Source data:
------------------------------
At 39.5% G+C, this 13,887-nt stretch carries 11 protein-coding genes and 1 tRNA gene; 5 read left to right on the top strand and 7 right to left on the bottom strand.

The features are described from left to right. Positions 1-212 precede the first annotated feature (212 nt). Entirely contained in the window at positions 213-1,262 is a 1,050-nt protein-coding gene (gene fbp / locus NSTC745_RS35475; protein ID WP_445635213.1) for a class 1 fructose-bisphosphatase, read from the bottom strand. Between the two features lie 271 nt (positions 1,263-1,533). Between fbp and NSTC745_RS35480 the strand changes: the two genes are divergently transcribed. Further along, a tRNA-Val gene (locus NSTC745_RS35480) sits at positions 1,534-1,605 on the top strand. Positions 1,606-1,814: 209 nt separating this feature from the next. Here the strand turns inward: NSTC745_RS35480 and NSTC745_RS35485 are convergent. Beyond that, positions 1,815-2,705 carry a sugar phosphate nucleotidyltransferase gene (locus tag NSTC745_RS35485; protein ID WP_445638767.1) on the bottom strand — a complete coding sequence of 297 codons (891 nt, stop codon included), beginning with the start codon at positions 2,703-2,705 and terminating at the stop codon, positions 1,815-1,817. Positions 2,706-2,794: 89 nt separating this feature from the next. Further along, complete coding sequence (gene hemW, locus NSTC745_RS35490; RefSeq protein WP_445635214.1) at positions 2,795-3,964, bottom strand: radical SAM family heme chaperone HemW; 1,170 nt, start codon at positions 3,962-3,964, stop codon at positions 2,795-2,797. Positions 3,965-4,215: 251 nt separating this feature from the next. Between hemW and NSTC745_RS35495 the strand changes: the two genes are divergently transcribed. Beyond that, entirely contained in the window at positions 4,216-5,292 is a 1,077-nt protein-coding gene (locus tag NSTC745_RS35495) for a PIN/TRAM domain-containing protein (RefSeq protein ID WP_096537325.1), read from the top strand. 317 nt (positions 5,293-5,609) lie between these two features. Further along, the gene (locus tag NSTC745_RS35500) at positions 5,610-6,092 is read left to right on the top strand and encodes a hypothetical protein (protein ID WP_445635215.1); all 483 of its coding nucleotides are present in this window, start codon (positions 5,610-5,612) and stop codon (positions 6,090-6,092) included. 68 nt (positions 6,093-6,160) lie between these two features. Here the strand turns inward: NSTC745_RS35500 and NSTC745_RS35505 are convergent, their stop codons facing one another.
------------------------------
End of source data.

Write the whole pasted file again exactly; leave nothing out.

At 39.5% G+C, this 13,887-nt stretch carries 11 protein-coding genes and 1 tRNA gene; 5 read left to right on the top strand and 7 right to left on the bottom strand.

The features are described from left to right. Positions 1-212 precede the first annotated feature (212 nt). Entirely contained in the window at positions 213-1,262 is a 1,050-nt protein-coding gene (gene fbp / locus NSTC745_RS35475; protein ID WP_445635213.1) for a class 1 fructose-bisphosphatase, read from the bottom strand. Between the two features lie 271 nt (positions 1,263-1,533). Between fbp and NSTC745_RS35480 the strand changes: the two genes are divergently transcribed. Further along, a tRNA-Val gene (locus NSTC745_RS35480) sits at positions 1,534-1,605 on the top strand. Positions 1,606-1,814: 209 nt separating this feature from the next. Here the strand turns inward: NSTC745_RS35480 and NSTC745_RS35485 are convergent. Beyond that, positions 1,815-2,705 carry a sugar phosphate nucleotidyltransferase gene (locus tag NSTC745_RS35485; protein ID WP_445638767.1) on the bottom strand — a complete coding sequence of 297 codons (891 nt, stop codon included), beginning with the start codon at positions 2,703-2,705 and terminating at the stop codon, positions 1,815-1,817. Positions 2,706-2,794: 89 nt separating this feature from the next. Further along, complete coding sequence (gene hemW, locus NSTC745_RS35490; RefSeq protein WP_445635214.1) at positions 2,795-3,964, bottom strand: radical SAM family heme chaperone HemW; 1,170 nt, start codon at positions 3,962-3,964, stop codon at positions 2,795-2,797. Positions 3,965-4,215: 251 nt separating this feature from the next. Between hemW and NSTC745_RS35495 the strand changes: the two genes are divergently transcribed. Beyond that, entirely contained in the window at positions 4,216-5,292 is a 1,077-nt protein-coding gene (locus tag NSTC745_RS35495) for a PIN/TRAM domain-containing protein (RefSeq protein ID WP_096537325.1), read from the top strand. 317 nt (positions 5,293-5,609) lie between these two features. Further along, the gene (locus tag NSTC745_RS35500) at positions 5,610-6,092 is read left to right on the top strand and encodes a hypothetical protein (protein ID WP_445635215.1); all 483 of its coding nucleotides are present in this window, start codon (positions 5,610-5,612) and stop codon (positions 6,090-6,092) included. 68 nt (positions 6,093-6,160) lie between these two features. Here the strand turns inward: NSTC745_RS35500 and NSTC745_RS35505 are convergent, their stop codons facing one another.